Grief, because of the pain that I know Tyre Nichols’s family and friends must now be going through.

Shame, because the officers who killed Tyre looked exactly like me. They swore the same oaths that I did to protect and serve the community. They debased and dishonored the badge that they carried.

But most of all, fear, because I worry that my grandsons, great-grandsons and sons-in-law may one day become victims of this insanity. I can only pray that they will remember the things I have taught them about how to survive a police encounter, and that they are able to live to fight another day.

I know in my heart that Tyre Nichols will not be the last death of a Black man at the hands of police this year.

There must be change. There must be accountability. The carnage must be stopped.

Charles P. Wilson
Beltsville, Md.
The writer is webmaster and immediate past chairman of the National Association of Black Law Enforcement Officers.

Trump, Still Formidable

Credit…Eva Marie Uzcategui/Agence France-Presse — Getty Images

To the Editor:

Re “Trump in ’24? G.O.P. Leaders Aren’t So Sure” (front page, Jan. 27):

Lately there have been many reports of Donald Trump’s imminent political demise, but despite the predictions he remains a dangerous opponent and a formidable campaigner.

His power has always come not from politicians but from ordinary people who see him as a bigger, more successful version of themselves. However inarticulate he sounds to the rest of us, the message his base hears is always clear.

Many of his handpicked candidates lost in 2022 because of their own failings; his appeal to the MAGA base appears undimmed.

He is a fighter, with the constitution and mentality of an alligator, striking back ferociously when attacked. He has no regard for the truth, but he has realized that millions of voters don’t either.

Certainly none of the sorry bunch of Republicans mentioned in your article have anything like his power on the campaign trail.

Tim Shaw
Cambridge, Mass.

The Danger of Anti-Boycott Bills

Credit…Robert Neubecker

To the Editor:

Re “Politicians Push Back on Having E.S.G. Funds,” by Ron Lieber (“Your Money,” Jan. 30):

The fight between red states and the asset manager BlackRock is a symptom of a much larger danger facing American democracy today: the attempt by state legislators to take away the right to boycott as a tool for social and political change.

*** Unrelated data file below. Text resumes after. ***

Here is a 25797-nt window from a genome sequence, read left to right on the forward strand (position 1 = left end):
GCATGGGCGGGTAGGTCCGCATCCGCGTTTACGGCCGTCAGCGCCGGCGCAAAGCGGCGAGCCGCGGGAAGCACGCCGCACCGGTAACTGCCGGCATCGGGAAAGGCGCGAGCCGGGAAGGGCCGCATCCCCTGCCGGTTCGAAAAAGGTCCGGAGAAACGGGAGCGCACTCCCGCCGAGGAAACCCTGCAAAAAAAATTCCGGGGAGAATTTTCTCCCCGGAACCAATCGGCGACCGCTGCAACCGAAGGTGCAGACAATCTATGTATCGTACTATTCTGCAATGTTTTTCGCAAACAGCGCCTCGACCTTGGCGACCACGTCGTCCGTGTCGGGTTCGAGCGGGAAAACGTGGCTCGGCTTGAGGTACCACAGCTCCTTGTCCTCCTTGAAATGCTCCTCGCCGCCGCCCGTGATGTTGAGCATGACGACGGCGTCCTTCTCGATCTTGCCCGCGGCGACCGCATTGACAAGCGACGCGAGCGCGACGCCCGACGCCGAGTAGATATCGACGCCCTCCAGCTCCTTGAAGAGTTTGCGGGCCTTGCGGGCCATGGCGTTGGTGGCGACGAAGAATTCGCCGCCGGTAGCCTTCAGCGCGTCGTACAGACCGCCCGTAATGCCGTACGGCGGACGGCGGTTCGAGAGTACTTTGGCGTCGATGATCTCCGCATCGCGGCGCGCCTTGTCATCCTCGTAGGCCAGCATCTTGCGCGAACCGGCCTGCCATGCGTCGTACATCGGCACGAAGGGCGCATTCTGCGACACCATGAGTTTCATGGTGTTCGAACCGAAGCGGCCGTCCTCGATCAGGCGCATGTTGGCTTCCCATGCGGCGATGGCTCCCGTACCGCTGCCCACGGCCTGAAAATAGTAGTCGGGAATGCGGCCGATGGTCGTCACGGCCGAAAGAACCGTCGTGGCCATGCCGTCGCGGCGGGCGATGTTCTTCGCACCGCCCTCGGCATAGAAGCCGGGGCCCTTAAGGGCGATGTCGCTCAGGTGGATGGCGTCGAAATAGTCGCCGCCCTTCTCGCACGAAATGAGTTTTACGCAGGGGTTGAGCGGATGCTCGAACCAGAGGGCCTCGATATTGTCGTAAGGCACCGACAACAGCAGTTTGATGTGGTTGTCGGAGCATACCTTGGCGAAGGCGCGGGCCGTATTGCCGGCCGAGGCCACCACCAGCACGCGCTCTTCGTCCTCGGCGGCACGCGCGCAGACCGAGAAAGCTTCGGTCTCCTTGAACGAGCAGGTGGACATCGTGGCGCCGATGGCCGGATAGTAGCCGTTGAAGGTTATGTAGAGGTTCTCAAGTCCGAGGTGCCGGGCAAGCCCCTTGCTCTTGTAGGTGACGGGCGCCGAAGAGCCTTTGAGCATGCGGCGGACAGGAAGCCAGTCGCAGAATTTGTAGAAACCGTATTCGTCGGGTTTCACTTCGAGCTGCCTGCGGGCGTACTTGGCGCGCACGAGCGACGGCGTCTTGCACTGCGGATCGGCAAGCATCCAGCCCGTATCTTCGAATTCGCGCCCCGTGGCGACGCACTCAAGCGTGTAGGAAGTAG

The first anti-boycott bill introduced in 2015 to punish Americans boycotting Israel has since been passed in 28 other states. Starting in 2021, Republicans used it as a template to punish companies engaged in environmental, social and governance investing in several states, leading to the current face-off with BlackRock in Texas.

Bills introduced earlier this year in South Carolina, Iowa and Missouri follow the same template as the original anti-boycott law punishing boycotts of Israel, but expand the target to punish state contractors that may be engaged in boycotts of companies that do not offer reproductive health care or gender-affirming care and companies that do not meet workplace diversity criteria.

From civil rights leaders to farm workers and anti-apartheid activists, Americans have relied on boycotts throughout the country’s history. We are currently at a crossroads where such a crucial tool may no longer be available for future generations.

Julia Bacha
New York
The writer is a filmmaker and director of “Boycott.”

Living Without Plastic

Must avoid: All of these items, which are part of the reporter’s everyday life, contain plastic.Credit…Photographs by Jonah Rosenberg for The New York Times

To the Editor:

Re “Plastic Surgery: No Phone, No Credit Cards, No Bed” (Sunday Styles, Jan. 15):

I enjoyed reading your report about living without plastic for 24 hours after taking out my home-delivered Times from its plastic wrapper.

David Elsila
Grosse Pointe Park, Mich.